Later that day as darkness was approaching and Void had finally resolved to proceed after much inner turmoil, soul searching and acquiescence to her Gallentean heritage of individual liberty, she picked up the bag from the couch, walked into the dimly lit bathroom and faced the mirror. How naïve she still was despite what she had already experienced in life…life was hard in New Eden and there were few easy decisions one could make. Inside the bag were a few injectors. She picked one up. It was large. The fluid inside was translucent cyan and seemed to glow softly. She imagined she could see ethereal swirls and eddies constantly moving within it giving the impression that it was…somehow alive? Running along one side of the main tube and attached to it, was a small pressurized tube that, when activated, expelled the fluid from the injector.
The fingers of her right hand curled around it. The injector protruded from either side of her fist. The end that attached to the injection port at the base of the skull had six angry looking claw-like protrusions whose purpose was to ensure an airtight seal between device and human. The delivery needle was long and menacing. She shivered. In the mirror, she looked at herself in the face. Someone she didn’t recognize, a face that was drawn, solemn, resolute, stared back at her. With her left hand she found the injection port and guided the needle in while the right hand clipped and twisted the injector firmly into place, a prominent “click” indicating success. There was no pain as the needle slid in, just a peculiar tingling sensation that propagated to all her extremities. She took a deep breath and activated the injector.
Some time later, Void was sitting on the bathroom floor, her back to the wall, knees pulled up against her chest. The empty injectors lay around her, some with broken cylinders, glass shards scattered everywhere, as she had simply let the devices slip from her grasp and fall to the floor when they were spent. Void was emotionally drained, some lingering doubts about what she had done still putting up a dying fight against leaving her mind. Yet, she also felt excited and more optimistic for the future, feelings that were slowly growing stronger and would hopefully continue to do so. But she had a sadness too, for she realized that she had not even bothered to ask the stranger her name. Ashamed, she lowered her head onto her knees and willingly surrendered to sleep. Void knew that she had lost yet another part of her innocence today, but why did it have to be so soon in her life? All the while, inside her brain, neurons had already feverishly begun the complex dance to reconfigure and rewire themselves to expand her mental capacity, eagerly reaching out to one another to make synaptic connections that hadn’t existed before.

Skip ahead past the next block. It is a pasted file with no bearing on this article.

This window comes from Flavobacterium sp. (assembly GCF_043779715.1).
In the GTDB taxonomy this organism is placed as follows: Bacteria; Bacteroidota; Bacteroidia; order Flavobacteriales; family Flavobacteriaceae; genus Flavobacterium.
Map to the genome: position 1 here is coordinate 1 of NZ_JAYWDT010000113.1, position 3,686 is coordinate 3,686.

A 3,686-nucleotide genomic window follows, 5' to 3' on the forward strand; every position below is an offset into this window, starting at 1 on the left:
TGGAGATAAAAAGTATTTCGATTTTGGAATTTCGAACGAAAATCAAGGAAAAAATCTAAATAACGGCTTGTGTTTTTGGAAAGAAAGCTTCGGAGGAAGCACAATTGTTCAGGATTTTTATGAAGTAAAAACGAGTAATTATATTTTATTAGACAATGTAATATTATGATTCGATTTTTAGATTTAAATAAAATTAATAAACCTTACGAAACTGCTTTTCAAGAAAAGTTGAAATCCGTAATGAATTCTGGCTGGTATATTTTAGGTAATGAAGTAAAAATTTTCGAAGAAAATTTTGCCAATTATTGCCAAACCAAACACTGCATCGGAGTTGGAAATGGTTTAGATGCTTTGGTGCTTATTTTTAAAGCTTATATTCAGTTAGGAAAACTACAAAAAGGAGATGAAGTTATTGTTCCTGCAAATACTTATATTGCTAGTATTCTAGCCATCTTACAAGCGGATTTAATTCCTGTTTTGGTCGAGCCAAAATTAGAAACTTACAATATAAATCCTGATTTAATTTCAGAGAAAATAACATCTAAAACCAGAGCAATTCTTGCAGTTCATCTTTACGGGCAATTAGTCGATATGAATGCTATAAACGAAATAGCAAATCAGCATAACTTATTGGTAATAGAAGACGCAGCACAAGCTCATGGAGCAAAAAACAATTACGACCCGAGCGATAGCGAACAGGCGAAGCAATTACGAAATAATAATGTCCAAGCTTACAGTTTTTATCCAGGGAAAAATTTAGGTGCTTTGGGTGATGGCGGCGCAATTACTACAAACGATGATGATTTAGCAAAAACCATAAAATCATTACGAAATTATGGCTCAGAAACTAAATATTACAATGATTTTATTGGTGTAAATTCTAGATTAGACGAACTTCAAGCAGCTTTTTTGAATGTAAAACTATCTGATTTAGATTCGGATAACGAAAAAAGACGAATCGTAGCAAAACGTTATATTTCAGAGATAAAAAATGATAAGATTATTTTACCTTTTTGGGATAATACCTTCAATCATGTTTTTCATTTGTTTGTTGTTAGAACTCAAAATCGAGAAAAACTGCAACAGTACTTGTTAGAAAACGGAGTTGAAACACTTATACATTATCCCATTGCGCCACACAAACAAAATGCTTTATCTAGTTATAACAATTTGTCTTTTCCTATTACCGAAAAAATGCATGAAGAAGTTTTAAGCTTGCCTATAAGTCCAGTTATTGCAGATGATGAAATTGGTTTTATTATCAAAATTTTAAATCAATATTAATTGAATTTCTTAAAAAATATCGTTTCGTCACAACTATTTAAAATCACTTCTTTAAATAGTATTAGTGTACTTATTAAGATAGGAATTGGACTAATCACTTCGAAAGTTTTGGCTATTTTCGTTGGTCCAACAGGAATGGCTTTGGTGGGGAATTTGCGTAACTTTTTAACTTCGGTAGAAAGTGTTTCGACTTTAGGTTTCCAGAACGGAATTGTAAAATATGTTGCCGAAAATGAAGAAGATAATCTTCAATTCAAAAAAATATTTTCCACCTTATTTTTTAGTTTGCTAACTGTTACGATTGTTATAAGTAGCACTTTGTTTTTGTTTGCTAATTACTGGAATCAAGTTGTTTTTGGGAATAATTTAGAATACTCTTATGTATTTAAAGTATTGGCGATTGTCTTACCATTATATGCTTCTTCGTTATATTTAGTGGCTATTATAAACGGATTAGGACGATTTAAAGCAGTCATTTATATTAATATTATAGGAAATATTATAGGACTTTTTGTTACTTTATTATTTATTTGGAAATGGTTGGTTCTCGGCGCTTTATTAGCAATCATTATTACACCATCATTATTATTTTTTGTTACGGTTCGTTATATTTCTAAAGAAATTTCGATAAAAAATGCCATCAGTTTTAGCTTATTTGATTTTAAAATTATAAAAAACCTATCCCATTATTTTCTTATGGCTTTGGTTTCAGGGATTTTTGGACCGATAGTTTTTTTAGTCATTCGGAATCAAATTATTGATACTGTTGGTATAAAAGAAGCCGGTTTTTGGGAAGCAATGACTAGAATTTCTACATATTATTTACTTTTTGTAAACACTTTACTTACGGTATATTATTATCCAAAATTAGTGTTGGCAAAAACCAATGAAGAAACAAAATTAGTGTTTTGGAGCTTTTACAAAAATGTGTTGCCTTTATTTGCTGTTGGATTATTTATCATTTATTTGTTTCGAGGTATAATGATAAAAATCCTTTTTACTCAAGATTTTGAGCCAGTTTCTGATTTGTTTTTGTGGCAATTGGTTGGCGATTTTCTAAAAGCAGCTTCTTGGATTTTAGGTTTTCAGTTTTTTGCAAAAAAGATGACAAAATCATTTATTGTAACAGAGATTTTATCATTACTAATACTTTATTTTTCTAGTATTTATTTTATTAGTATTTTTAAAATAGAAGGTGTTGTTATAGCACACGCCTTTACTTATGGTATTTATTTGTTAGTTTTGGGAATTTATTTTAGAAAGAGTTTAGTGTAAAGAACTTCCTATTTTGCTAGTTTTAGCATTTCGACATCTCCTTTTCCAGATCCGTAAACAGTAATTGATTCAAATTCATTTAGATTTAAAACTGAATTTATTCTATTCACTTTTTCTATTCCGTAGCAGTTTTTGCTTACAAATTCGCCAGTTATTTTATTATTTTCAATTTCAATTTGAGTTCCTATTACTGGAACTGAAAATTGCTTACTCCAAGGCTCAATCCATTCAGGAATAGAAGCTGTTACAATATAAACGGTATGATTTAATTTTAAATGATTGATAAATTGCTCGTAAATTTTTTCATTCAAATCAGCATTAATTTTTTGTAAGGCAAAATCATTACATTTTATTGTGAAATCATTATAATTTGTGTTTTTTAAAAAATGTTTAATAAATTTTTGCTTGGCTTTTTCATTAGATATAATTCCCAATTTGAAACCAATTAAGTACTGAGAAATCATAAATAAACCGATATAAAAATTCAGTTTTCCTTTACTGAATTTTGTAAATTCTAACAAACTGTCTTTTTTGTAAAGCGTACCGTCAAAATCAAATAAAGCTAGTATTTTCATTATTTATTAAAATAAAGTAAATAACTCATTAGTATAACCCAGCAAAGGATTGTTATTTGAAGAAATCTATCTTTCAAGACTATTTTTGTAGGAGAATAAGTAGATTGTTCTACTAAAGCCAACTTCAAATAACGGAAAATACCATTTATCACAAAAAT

Void Raven woke up with a start. She had gone to bed the night before, eagerly awaiting the arrival of today. Sunlight streamed in through the window as the station exited the shadow cast by the planet around which it was orbiting. She leapt out of bed and hurried over to the kitchenette to pour herself a cup of coffee which is what she always did first thing in the morning. In her haste, she almost tripped – for the umpteenth time – on the upturned corners of the old rug on the floor, stepping aside at the last second. ‘Wow! Smooth move.’, she thought proudly as she regained her balance. ‘I wish I was that quick and agile in a hostile gatecamp. But I really should replace that rug. I’m going to break my neck on that thing one day.’